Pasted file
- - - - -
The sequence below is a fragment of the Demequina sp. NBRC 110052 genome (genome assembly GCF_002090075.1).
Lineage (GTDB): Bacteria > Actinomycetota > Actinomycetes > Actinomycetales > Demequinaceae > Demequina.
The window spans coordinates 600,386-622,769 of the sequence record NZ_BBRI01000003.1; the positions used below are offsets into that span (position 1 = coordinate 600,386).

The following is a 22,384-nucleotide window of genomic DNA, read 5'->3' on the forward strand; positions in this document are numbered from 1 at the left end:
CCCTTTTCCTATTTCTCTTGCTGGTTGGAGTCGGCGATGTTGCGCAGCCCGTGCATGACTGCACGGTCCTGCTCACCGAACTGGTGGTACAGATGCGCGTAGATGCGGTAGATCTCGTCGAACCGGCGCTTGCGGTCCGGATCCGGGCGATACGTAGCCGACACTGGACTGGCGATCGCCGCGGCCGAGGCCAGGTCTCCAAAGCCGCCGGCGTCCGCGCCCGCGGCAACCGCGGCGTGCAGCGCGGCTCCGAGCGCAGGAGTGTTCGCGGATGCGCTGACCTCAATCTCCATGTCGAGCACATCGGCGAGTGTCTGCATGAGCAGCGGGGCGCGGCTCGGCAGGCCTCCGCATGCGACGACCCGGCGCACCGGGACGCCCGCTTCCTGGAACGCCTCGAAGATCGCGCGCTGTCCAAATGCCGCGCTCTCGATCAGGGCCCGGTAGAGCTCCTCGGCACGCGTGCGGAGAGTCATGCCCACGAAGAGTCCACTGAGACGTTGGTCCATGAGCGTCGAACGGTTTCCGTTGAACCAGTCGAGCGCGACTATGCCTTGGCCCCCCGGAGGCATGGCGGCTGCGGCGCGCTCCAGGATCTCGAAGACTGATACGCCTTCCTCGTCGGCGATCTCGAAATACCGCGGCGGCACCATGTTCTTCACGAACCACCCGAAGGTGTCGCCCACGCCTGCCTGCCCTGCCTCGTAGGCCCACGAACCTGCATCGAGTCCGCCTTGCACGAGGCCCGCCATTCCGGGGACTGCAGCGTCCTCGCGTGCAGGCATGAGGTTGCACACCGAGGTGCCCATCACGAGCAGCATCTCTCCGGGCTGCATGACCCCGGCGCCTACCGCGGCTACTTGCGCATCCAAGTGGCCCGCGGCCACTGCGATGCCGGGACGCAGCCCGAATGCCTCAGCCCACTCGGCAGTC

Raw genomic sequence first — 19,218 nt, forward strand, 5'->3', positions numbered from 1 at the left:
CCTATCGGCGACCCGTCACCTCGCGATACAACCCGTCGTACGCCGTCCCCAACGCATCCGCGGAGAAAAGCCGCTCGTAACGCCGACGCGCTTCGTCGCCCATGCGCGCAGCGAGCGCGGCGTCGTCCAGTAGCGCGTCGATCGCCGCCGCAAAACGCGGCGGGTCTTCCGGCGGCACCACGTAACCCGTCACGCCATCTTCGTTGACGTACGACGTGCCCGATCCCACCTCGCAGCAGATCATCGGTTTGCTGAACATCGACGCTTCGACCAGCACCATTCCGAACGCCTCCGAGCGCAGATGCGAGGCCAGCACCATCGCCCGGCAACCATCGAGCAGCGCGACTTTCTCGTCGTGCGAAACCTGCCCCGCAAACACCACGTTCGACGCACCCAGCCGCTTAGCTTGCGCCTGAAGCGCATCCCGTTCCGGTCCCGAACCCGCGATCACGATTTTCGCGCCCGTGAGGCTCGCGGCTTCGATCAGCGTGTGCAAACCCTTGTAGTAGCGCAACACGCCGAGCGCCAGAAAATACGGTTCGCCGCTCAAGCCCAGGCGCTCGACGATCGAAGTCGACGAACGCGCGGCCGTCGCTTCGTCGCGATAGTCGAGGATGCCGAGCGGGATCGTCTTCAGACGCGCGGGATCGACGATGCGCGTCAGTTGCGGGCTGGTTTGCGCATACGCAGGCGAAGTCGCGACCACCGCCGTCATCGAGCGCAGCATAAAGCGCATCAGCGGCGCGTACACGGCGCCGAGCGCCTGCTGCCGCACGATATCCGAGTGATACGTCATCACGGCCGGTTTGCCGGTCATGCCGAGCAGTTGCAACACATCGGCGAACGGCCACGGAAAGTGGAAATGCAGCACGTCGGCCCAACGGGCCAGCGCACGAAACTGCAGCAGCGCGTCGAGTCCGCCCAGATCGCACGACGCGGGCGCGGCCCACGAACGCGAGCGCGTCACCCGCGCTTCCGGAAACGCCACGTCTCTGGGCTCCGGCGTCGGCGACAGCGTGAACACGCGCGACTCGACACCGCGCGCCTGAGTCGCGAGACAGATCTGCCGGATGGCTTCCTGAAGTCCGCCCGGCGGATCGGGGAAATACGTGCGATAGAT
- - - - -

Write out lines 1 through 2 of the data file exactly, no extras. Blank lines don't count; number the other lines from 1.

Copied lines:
The sequence below is a fragment of the Demequina sp. NBRC 110052 genome (genome assembly GCF_002090075.1).
Lineage (GTDB): Bacteria > Actinomycetota > Actinomycetes > Actinomycetales > Demequinaceae > Demequina.